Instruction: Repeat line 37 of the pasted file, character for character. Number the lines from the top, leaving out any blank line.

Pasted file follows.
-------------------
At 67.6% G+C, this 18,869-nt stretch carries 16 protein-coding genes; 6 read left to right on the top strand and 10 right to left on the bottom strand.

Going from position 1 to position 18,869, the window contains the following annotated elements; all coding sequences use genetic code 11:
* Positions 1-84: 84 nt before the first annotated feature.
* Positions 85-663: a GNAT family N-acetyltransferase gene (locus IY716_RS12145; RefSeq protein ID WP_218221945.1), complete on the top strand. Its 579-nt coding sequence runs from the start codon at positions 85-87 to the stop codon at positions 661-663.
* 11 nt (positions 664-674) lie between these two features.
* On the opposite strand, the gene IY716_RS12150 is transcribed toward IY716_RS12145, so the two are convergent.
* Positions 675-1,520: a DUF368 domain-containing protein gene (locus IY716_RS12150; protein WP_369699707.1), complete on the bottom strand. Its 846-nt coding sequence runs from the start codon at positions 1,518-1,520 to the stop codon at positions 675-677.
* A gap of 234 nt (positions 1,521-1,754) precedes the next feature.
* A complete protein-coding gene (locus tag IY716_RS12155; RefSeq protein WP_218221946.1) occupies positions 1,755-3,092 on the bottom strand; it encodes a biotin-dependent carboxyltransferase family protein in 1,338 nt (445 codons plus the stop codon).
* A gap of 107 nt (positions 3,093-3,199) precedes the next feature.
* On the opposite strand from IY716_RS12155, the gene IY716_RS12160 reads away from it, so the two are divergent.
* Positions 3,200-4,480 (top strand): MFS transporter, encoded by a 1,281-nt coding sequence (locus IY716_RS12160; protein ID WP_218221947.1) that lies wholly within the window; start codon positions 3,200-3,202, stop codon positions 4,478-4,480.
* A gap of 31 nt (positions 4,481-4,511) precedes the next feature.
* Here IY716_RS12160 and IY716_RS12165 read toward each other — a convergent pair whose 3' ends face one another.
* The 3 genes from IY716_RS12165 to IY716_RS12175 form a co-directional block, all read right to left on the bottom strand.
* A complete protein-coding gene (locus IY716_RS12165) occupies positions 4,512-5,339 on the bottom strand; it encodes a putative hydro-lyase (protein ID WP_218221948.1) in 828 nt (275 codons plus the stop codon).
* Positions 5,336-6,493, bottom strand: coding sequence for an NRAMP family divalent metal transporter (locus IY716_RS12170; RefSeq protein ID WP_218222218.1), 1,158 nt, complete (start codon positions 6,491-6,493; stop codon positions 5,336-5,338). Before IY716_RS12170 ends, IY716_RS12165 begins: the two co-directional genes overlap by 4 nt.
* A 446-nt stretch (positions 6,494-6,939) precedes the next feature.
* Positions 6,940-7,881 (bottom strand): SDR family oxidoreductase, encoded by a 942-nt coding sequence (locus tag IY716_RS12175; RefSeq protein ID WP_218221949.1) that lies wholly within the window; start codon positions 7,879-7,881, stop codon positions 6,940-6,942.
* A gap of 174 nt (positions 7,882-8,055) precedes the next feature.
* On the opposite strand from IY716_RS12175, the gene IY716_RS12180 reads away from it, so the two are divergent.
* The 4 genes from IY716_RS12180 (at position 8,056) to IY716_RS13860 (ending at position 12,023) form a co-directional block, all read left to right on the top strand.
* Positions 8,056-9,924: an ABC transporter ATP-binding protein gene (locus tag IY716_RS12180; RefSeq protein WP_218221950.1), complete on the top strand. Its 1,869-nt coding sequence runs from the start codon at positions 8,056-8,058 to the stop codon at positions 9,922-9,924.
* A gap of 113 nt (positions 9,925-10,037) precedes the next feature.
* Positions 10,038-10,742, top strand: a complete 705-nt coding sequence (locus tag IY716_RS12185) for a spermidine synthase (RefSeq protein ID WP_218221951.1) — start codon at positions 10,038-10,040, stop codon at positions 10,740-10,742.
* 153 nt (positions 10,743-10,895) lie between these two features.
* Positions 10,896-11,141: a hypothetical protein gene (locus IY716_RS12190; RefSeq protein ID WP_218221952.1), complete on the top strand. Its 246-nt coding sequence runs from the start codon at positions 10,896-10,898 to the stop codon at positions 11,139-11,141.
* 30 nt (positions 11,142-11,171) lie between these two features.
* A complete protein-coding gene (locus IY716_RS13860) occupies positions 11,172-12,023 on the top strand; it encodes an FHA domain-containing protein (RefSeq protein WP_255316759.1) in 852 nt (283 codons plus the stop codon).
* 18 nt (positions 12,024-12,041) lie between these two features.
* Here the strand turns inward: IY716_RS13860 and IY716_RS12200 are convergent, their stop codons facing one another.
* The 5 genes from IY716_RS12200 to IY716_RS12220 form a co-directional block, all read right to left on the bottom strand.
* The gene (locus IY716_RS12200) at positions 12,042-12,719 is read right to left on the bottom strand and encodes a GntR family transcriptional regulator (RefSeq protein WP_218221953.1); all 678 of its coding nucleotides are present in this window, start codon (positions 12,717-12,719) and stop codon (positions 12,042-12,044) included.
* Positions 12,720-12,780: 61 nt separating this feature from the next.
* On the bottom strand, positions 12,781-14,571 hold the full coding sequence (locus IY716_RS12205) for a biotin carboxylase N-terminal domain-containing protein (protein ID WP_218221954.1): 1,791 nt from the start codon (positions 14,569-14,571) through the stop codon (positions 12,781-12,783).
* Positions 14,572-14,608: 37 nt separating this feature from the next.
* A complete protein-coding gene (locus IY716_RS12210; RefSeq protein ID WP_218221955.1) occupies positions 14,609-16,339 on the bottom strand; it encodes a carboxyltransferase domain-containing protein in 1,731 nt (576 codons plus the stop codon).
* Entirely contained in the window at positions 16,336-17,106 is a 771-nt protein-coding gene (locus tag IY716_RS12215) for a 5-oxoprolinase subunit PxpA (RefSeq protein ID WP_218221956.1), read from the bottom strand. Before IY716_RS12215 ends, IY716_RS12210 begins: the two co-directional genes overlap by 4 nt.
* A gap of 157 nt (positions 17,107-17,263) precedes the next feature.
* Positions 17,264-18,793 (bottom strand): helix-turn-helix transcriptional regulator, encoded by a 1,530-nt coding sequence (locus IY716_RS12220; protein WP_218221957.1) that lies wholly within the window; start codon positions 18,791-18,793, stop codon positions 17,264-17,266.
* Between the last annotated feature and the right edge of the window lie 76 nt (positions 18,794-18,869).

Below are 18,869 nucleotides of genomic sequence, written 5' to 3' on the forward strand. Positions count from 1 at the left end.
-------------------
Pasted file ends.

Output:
* A complete protein-coding gene (locus IY716_RS12210; RefSeq protein ID WP_218221955.1) occupies positions 14,609-16,339 on the bottom strand; it encodes a carboxyltransferase domain-containing protein in 1,731 nt (576 codons plus the stop codon).